The federal government released their budget for 2018 yesterday and local southeast area residents and business owners are looking at how it will affect us.
"It looks like it was big on spending but a little short on growth," shared Jackie Wall, Executive Director of the Estevan Chamber of Commerce. "That's how the Canadian Chamber is terming this budget."
One of the topics the budget discussed was closing the wage gap between male and female employees in the federal sectors.
"I think for most businesses, it's top of mind that if you have two people of different genders in the same role, that it's pretty standard if they're doing the same job, they're getting the same pay. That has been something that I think Saskatchewan really has been pushing for that for a long time. I think it's important in our business sector but it seems that it is pretty standard for most business that if you have two people of different genders in the same role, they are making the same money."
There was also a few changes to the small business tax.
"I think in general the cost of running a business in Canada continues to rise and we see that with taxation both the obvious taxes and the hidden taxes. Without a strong private sector, there is really no way we can expand and grow and prosper."
"I think the federal government really needs to take a look at that and consider that in all of their decisions when it comes to small business. Small business is the main driving factor of business in Canada and anytime there is a change that makes it more difficult for a business to operate or increases costs, it hurts the economy right across the board."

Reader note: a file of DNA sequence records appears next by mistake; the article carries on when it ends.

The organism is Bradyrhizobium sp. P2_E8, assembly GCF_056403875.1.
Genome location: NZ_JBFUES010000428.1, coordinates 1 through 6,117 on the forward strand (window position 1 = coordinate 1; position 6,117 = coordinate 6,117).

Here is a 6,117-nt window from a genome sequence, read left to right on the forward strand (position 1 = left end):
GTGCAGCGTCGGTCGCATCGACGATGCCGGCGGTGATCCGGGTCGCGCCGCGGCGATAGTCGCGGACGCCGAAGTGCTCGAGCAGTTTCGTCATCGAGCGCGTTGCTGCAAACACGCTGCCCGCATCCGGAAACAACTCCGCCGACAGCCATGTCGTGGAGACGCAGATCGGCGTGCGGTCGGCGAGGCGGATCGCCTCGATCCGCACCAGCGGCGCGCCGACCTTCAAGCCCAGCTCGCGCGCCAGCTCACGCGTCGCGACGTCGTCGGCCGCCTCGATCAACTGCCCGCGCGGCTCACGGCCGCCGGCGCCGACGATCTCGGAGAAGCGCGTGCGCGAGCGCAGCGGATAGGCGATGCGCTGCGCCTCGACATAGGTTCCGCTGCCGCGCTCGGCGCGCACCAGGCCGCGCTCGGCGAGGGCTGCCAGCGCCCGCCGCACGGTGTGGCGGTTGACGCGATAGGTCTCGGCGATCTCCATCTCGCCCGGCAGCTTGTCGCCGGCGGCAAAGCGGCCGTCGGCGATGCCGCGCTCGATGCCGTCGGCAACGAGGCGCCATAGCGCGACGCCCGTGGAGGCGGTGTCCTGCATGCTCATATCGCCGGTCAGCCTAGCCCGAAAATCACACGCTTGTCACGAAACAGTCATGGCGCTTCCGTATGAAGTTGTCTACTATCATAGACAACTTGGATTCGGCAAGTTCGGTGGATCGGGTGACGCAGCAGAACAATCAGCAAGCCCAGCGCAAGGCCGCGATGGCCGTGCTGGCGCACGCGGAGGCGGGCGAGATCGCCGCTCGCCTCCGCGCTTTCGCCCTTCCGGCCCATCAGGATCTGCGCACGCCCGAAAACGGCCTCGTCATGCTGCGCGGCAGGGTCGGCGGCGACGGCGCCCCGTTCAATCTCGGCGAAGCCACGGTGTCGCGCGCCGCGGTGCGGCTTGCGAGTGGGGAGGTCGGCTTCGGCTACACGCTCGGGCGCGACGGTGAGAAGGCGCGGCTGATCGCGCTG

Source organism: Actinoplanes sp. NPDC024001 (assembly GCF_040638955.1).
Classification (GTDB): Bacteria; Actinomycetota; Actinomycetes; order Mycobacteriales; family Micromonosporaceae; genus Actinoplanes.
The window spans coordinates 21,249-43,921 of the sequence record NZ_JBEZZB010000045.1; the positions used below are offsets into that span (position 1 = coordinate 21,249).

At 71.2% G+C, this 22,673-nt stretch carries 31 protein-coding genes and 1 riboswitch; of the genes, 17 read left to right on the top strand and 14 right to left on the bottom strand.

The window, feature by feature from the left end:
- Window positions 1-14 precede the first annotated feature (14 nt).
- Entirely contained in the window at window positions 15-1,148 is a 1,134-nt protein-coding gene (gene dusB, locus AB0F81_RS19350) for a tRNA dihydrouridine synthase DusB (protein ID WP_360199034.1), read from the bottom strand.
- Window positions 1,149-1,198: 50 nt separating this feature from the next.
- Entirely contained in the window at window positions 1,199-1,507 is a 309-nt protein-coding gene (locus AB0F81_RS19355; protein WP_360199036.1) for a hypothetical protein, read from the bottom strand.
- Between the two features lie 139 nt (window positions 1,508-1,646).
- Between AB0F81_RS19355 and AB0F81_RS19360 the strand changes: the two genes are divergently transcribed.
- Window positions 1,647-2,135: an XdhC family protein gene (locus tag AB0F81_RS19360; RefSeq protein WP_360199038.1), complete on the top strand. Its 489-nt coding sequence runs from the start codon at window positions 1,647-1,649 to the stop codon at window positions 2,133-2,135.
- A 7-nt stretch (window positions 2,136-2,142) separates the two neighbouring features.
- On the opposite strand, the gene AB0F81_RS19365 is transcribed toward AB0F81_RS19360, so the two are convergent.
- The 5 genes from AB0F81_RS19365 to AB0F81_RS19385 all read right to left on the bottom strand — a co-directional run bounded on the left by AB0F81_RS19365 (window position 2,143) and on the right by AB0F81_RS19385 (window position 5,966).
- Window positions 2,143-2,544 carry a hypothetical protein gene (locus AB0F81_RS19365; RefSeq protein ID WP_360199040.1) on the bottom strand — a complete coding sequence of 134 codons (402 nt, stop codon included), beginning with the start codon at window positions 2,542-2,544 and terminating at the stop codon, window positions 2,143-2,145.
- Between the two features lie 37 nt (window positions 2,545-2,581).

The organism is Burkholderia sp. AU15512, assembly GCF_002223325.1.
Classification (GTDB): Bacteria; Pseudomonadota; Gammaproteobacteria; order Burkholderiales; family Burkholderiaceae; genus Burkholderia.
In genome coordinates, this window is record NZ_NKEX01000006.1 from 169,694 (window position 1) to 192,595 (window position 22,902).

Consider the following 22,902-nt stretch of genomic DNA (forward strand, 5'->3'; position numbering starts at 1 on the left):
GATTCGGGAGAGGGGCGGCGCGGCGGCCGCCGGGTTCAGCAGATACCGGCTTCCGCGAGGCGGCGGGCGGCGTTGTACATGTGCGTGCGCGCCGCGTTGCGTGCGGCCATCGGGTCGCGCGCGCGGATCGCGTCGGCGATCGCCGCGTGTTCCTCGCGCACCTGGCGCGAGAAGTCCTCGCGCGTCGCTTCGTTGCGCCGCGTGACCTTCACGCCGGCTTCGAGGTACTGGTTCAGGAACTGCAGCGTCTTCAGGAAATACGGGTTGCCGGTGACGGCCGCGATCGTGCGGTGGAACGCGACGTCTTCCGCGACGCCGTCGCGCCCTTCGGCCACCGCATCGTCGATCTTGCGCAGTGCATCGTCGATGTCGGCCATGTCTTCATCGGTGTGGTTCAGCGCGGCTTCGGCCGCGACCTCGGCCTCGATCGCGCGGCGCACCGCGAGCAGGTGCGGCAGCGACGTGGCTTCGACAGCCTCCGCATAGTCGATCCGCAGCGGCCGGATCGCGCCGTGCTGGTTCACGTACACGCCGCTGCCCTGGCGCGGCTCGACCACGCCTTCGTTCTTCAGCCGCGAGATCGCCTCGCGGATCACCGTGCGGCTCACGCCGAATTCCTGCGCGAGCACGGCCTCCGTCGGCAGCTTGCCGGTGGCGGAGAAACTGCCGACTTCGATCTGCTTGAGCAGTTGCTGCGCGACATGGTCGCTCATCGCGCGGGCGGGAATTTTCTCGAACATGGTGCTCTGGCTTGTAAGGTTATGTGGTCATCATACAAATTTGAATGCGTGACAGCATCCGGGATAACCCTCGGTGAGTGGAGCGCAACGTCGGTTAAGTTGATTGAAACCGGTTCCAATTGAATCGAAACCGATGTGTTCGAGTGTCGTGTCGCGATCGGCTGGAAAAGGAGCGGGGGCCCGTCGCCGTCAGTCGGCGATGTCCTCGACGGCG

As well, the carbon tax continues to be a looming concern as Saskatchewan remains the only holdout.
"The carbon tax is one that is going to continue to be a fight into 2018 and I think it goes right back to being competitive. We need to stay competitive as Canadians in our own economy and of course when we factor in our neighbours to the south. They are getting less regulations it seems with the new administration and now we are competing with businesses that are not going to have to pay carbon taxes and it's going to increase costs here in Canada.
"As soon as costs increase, that is passed along to the consumer. It seems that the government is forgetting that if we have a strong economy and businesses are making money, the more the economy prospers, the government propers through taxation, not by raising taxes but by raising the prosperity of businesses across the board."
"It looks like when it comes to business, it could have been a little more comprehensive and considerate of keeping Canadian businesses competitive."